Table 2.
MicroRNAs targeting SIRT12.

A novel FXR/SHP/miR-34a pathway controlling SIRT1 levels

The nuclear bile acid receptor, Farnesoid X Receptor (FXR), plays an important role in maintaining lipid and glucose levels by regulating expression of numerous metabolic genes mainly in the liver and intestine [46]. Consistent with its important metabolic functions, disruption of the FXR gene in transgenic mice was associated with metabolic diseases, including hypercholesterolemia, cholesterol gallstone disease, fatty liver, and type 2 diabetes [46-49]. Activation of FXR in diabetic obese mice improved metabolic outcomes by reducing serum glucose and lipid levels [50]. Although both FXR and SIRT1 have been shown to be critical for hepatic metabolism and activation of both proteins improves metabolic outcomes in diet-induced obese mice [17,18,46,47,50], it was unknown whether the expression and activity of these two proteins are coordinately regulated. In recent studies, we found that FXR positively regulates hepatic SIRT1 expression by inhibiting expression of miR-34a [30]. As shown in Figure Figure1,1, under normal conditions, miR-34a levels are down-regulated by a nuclear receptor cascade pathway involving FXR and orphan nuclear receptor and metabolic repressor, Small Heterodimer Partner (SHP) [51,52]. Upon induction by activated FXR, SHP is recruited to the miR-34a promo- ter and suppresses its transcription by inhibiting the promoter occupancy of p53, the key activator of the miR-34a gene [53]. Subsequently, inhibition of miR-34a contributes to increased expression of SIRT1. This FXR/SHP pathway was also shown to play a crucial role in the regulation of hepatic bile acid synthesis by inhibiting the rate-limiting bile acid synthetic enzyme CYP7A1 [51,52] and to suppress fatty liver formation by inhibiting the key lipogenic activator SREBP-1c [54]. Our group has identified molecular mechanisms by which SHP inhibits its target genes by coordinately recruiting chromatin modifying repressive cofactors, including HDACs, G9a metyltransferase, and Brm-containing Swi/Snf remodeling complex [55-57]. Consistent with these previous findings, we observed recruitment of HDACs to the miR-34a promoter in mouse liver after treatment with the synthetic FXR agonist, GW4064 (not shown). In contrast, in fatty livers of obese mice, the FXR/SHP pathway is dysregulated such that miR-34a levels are highly elevated, which contributes to reduced SIRT1 levels [30]. Interestingly, activation of FXR signaling in obese mice by daily treatment with GW4064 for 5 days or by hepatic expression of FXR using adenoviral delivery decreased miR-34a levels and restored SIRT1 levels [30]. Consistent with a critical role for FXR in positively controlling SIRT1 through the inhibition of miR-34a, miR-34a levels were indeed elevated and SIRT1 protein levels are substantially decreased in FXR null mice [30]. Our findings suggest an intriguing link among FXR activation, decreased miR-34a levels, increased SIRT1 levels, and beneficial metabolic outcomes.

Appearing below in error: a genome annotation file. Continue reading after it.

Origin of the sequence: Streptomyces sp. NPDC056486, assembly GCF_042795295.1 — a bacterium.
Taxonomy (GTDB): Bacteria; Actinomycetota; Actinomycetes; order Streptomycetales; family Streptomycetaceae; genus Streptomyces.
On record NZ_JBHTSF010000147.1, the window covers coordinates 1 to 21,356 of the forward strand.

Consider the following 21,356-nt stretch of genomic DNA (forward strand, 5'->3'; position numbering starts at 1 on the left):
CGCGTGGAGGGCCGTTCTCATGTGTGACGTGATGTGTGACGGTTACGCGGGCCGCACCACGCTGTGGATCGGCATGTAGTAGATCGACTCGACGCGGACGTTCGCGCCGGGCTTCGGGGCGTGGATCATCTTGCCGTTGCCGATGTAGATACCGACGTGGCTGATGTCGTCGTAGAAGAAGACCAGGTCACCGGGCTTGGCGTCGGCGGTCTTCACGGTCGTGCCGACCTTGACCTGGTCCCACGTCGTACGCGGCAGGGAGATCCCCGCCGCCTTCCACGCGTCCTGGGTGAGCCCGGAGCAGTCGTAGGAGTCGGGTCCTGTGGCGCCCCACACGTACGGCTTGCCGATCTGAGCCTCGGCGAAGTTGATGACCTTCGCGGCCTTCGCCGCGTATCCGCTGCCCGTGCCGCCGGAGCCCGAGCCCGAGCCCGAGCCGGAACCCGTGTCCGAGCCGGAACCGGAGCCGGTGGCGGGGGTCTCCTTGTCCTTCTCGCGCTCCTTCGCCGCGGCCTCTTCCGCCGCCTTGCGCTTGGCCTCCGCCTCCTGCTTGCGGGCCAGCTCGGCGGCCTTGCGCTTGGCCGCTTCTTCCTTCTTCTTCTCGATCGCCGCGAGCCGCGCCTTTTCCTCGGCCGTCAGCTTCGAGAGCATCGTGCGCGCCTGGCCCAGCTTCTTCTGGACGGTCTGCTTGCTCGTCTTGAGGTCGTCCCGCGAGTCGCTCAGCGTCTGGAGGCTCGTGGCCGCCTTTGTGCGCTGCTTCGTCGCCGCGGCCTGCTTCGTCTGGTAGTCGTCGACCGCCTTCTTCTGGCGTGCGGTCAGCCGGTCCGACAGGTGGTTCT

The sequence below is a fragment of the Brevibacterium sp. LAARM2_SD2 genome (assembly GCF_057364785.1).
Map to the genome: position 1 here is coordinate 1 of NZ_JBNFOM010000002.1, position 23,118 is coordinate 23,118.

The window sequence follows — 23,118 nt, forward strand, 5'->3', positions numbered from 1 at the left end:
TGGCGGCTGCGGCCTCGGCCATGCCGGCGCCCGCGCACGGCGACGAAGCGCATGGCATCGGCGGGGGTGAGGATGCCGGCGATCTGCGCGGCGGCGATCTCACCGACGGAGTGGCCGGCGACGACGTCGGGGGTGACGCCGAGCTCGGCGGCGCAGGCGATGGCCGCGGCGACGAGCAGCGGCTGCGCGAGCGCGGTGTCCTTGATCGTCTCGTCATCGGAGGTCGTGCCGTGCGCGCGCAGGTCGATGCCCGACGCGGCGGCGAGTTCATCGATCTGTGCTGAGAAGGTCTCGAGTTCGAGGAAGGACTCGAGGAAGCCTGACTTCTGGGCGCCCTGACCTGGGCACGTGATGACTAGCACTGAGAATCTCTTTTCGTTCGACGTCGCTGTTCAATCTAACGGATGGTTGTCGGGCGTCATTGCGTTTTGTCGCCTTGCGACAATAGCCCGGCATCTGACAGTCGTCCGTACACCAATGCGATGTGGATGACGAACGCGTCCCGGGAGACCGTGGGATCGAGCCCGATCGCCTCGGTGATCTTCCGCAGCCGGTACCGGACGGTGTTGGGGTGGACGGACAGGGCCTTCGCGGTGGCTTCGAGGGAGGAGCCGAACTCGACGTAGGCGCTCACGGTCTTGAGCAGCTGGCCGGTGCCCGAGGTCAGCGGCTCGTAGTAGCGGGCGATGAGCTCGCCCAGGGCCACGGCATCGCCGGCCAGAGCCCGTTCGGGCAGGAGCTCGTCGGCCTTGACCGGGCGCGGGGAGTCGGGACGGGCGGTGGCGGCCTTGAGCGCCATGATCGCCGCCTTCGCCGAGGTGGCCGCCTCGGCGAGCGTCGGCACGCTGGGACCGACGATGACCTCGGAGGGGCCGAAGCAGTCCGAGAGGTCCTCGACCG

Figure 1.
The FXR/SHP pathway controlling miR-34a and SIRT1 expression.

A positively interacting FXR/SIRT1 regulatory loop